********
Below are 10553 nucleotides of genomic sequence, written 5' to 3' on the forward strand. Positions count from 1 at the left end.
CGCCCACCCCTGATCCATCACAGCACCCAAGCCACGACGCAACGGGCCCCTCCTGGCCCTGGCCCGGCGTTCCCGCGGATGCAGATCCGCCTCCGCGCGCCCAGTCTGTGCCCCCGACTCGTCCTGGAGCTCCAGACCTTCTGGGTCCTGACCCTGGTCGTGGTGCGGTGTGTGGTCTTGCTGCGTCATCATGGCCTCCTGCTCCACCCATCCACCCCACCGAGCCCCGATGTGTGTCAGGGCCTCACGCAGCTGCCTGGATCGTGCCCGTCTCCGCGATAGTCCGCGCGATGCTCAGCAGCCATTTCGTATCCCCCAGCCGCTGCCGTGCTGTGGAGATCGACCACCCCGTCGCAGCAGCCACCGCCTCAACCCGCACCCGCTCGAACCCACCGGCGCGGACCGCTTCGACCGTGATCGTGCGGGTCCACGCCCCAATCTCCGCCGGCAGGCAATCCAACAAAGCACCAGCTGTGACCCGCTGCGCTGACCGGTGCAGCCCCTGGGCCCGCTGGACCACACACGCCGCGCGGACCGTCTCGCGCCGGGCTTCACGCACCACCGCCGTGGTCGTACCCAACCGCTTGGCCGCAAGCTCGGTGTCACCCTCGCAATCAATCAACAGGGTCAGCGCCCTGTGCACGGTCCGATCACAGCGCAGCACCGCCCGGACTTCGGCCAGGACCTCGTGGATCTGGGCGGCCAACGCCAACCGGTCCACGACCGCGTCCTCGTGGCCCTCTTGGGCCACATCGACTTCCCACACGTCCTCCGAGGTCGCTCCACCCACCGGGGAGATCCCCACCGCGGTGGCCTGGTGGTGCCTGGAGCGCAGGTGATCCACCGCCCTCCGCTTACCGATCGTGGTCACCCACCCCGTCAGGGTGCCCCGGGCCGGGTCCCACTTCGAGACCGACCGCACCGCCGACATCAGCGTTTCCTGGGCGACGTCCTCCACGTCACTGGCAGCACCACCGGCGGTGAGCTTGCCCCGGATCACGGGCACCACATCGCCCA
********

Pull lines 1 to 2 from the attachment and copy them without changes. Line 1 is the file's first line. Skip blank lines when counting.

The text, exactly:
Below are 10553 nucleotides of genomic sequence, written 5' to 3' on the forward strand. Positions count from 1 at the left end.
CGCCCACCCCTGATCCATCACAGCACCCAAGCCACGACGCAACGGGCCCCTCCTGGCCCTGGCCCGGCGTTCCCGCGGATGCAGATCCGCCTCCGCGCGCCCAGTCTGTGCCCCCGACTCGTCCTGGAGCTCCAGACCTTCTGGGTCCTGACCCTGGTCGTGGTGCGGTGTGTGGTCTTGCTGCGTCATCATGGCCTCCTGCTCCACCCATCCACCCCACCGAGCCCCGATGTGTGTCAGGGCCTCACGCAGCTGCCTGGATCGTGCCCGTCTCCGCGATAGTCCGCGCGATGCTCAGCAGCCATTTCGTATCCCCCAGCCGCTGCCGTGCTGTGGAGATCGACCACCCCGTCGCAGCAGCCACCGCCTCAACCCGCACCCGCTCGAACCCACCGGCGCGGACCGCTTCGACCGTGATCGTGCGGGTCCACGCCCCAATCTCCGCCGGCAGGCAATCCAACAAAGCACCAGCTGTGACCCGCTGCGCTGACCGGTGCAGCCCCTGGGCCCGCTGGACCACACACGCCGCGCGGACCGTCTCGCGCCGGGCTTCACGCACCACCGCCGTGGTCGTACCCAACCGCTTGGCCGCAAGCTCGGTGTCACCCTCGCAATCAATCAACAGGGTCAGCGCCCTGTGCACGGTCCGATCACAGCGCAGCACCGCCCGGACTTCGGCCAGGACCTCGTGGATCTGGGCGGCCAACGCCAACCGGTCCACGACCGCGTCCTCGTGGCCCTCTTGGGCCACATCGACTTCCCACACGTCCTCCGAGGTCGCTCCACCCACCGGGGAGATCCCCACCGCGGTGGCCTGGTGGTGCCTGGAGCGCAGGTGATCCACCGCCCTCCGCTTACCGATCGTGGTCACCCACCCCGTCAGGGTGCCCCGGGCCGGGTCCCACTTCGAGACCGACCGCACCGCCGACATCAGCGTTTCCTGGGCGACGTCCTCCACGTCACTGGCAGCACCACCGGCGGTGAGCTTGCCCCGGATCACGGGCACCACATCGCCCA